(Image: Amanda Sorenson, showing Bridget before her mane growth and after)
An elderly lioness at a zoo in the US city of Oklahoma has baffled her caregivers by growing a mane.
Bridget, an 18-year-old animal who was born in captivity, grew the mane between March and November 2017.
Usually, manes develop in male lions when they are about a year old because of increased testosterone production. Lionesses don’t grow them.
Vets at Oklahoma City Zoo are working to discover what has caused Bridget’s unusual hair growth.
“Aside from a natural genetic component, another potential condition causing the mane growth could be a benign tumour located on her adrenal or pituitary gland as these regulate hormones like testosterone,” the zoo said in a blog post.
Caregivers have trained Bridget to allow them to draw blood from her tail to test – bypassing the need for anaesthesia, which they don’t want to perform because of her age. But Dr Jennifer D’Agostino, her vet, told US publication Newsweek they don’t have quite enough blood yet to confirm what the problem is.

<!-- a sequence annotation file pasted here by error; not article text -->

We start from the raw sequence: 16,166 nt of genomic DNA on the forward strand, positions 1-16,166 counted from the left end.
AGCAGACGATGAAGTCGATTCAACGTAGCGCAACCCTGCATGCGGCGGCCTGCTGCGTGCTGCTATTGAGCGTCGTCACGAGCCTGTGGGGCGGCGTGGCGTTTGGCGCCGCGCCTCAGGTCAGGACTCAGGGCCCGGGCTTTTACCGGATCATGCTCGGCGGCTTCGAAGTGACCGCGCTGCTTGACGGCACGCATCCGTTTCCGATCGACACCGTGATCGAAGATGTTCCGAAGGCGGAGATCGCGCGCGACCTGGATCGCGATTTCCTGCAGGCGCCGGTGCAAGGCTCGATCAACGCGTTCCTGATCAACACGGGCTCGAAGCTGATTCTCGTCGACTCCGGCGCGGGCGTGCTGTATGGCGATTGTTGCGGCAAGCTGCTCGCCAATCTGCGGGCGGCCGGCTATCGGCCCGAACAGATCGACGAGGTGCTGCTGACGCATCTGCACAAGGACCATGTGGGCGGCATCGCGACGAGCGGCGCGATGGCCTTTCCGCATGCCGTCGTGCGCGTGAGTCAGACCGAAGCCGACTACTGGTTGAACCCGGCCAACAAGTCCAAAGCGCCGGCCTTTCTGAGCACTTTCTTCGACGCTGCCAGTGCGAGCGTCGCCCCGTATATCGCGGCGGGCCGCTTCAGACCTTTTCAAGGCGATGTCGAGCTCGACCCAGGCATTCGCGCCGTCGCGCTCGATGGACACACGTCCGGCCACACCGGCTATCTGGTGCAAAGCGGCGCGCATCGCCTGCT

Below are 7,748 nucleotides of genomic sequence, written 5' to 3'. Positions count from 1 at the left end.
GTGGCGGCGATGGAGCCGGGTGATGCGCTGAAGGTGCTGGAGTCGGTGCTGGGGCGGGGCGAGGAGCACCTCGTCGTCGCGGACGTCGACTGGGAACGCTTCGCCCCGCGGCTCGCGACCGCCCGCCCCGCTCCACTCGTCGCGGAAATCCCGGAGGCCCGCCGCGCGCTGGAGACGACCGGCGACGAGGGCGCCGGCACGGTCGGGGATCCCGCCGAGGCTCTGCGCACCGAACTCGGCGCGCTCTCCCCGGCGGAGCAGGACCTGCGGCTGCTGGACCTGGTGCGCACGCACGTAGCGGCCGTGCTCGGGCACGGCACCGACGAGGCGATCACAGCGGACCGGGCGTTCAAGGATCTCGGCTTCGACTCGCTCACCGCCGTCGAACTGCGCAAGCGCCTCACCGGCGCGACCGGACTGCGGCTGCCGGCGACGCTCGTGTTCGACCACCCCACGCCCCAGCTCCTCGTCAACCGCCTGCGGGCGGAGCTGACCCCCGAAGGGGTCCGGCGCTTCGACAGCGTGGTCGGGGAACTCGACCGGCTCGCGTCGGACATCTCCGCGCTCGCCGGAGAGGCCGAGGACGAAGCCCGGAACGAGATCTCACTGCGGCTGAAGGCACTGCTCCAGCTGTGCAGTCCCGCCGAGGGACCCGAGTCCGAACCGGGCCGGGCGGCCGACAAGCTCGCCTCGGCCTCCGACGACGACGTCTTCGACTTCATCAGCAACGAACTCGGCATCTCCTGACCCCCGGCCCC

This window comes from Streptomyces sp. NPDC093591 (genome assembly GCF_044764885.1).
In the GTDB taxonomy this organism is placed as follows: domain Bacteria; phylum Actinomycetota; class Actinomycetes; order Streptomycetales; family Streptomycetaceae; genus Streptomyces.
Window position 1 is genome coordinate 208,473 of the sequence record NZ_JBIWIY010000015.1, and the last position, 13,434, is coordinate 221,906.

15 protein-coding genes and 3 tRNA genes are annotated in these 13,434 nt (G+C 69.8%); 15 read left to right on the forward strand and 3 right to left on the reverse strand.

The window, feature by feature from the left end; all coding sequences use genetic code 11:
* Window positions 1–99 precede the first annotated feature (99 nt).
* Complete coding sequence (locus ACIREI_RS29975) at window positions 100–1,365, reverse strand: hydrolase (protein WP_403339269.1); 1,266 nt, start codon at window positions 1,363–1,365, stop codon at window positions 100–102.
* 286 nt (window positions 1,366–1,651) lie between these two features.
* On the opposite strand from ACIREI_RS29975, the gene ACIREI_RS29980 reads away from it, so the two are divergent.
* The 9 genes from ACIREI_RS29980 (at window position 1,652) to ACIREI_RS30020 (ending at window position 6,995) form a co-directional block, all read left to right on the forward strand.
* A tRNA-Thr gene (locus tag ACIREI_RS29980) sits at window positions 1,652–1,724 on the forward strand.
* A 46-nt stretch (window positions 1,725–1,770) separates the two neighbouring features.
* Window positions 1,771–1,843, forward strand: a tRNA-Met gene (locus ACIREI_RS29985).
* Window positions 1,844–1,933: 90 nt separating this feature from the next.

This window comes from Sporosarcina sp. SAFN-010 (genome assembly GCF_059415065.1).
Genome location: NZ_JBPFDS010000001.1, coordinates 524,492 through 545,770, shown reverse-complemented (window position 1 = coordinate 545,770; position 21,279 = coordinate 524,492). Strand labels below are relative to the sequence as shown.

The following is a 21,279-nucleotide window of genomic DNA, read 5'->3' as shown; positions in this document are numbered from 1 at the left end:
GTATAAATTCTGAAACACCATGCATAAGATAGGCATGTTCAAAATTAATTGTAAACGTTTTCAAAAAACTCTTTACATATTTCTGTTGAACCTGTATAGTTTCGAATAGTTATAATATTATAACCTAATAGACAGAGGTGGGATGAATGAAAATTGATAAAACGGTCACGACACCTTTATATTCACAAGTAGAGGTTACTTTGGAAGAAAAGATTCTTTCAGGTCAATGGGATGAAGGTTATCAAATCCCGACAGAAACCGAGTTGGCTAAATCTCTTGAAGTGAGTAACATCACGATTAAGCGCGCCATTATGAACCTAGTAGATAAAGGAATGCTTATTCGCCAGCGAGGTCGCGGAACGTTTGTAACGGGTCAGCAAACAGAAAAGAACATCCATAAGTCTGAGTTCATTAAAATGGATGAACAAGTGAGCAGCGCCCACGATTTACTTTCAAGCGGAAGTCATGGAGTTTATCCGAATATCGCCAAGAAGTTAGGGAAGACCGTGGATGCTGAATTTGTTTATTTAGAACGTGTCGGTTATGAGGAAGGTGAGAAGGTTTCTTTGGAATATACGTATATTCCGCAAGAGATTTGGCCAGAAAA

Otherwise, they see no change in Bridget’s state of health and it appears her condition is not completely unheard of.
In 2011, a lioness in a zoo in South Africa grew a mane after an ovarian condition caused excess testosterone production.
Lionesses with manes have also been seen on at least two occasions in the wild. One involved a group of five related lionesses in Botswana and researchers believe a genetic factor in the grouping may have caused the condition.